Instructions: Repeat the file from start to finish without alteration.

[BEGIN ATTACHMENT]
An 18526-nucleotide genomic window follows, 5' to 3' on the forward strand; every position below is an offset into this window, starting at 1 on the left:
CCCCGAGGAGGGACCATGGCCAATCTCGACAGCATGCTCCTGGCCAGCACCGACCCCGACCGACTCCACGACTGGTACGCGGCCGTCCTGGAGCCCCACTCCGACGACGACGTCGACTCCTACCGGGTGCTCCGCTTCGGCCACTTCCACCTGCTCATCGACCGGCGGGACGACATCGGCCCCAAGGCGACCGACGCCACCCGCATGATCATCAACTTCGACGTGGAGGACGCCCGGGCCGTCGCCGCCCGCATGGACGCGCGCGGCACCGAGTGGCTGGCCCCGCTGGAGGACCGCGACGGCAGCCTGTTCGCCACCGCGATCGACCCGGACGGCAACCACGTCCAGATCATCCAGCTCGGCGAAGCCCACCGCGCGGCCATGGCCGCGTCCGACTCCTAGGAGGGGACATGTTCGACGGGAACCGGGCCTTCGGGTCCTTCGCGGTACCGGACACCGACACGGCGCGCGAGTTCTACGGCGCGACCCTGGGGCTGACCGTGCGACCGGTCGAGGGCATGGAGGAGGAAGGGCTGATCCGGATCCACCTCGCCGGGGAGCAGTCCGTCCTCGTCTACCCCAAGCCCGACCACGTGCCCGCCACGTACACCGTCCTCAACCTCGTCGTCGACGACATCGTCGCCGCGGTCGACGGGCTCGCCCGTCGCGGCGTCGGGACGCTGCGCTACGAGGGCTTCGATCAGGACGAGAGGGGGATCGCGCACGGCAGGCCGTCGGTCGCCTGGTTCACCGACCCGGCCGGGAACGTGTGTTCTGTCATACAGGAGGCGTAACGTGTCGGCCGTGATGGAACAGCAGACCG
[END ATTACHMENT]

An 18526-nucleotide genomic window follows, 5' to 3' on the forward strand; every position below is an offset into this window, starting at 1 on the left:
CCCCGAGGAGGGACCATGGCCAATCTCGACAGCATGCTCCTGGCCAGCACCGACCCCGACCGACTCCACGACTGGTACGCGGCCGTCCTGGAGCCCCACTCCGACGACGACGTCGACTCCTACCGGGTGCTCCGCTTCGGCCACTTCCACCTGCTCATCGACCGGCGGGACGACATCGGCCCCAAGGCGACCGACGCCACCCGCATGATCATCAACTTCGACGTGGAGGACGCCCGGGCCGTCGCCGCCCGCATGGACGCGCGCGGCACCGAGTGGCTGGCCCCGCTGGAGGACCGCGACGGCAGCCTGTTCGCCACCGCGATCGACCCGGACGGCAACCACGTCCAGATCATCCAGCTCGGCGAAGCCCACCGCGCGGCCATGGCCGCGTCCGACTCCTAGGAGGGGACATGTTCGACGGGAACCGGGCCTTCGGGTCCTTCGCGGTACCGGACACCGACACGGCGCGCGAGTTCTACGGCGCGACCCTGGGGCTGACCGTGCGACCGGTCGAGGGCATGGAGGAGGAAGGGCTGATCCGGATCCACCTCGCCGGGGAGCAGTCCGTCCTCGTCTACCCCAAGCCCGACCACGTGCCCGCCACGTACACCGTCCTCAACCTCGTCGTCGACGACATCGTCGCCGCGGTCGACGGGCTCGCCCGTCGCGGCGTCGGGACGCTGCGCTACGAGGGCTTCGATCAGGACGAGAGGGGGATCGCGCACGGCAGGCCGTCGGTCGCCTGGTTCACCGACCCGGCCGGGAACGTGTGTTCTGTCATACAGGAGGCGTAACGTGTCGGCCGTGATGGAACAGCAGACCG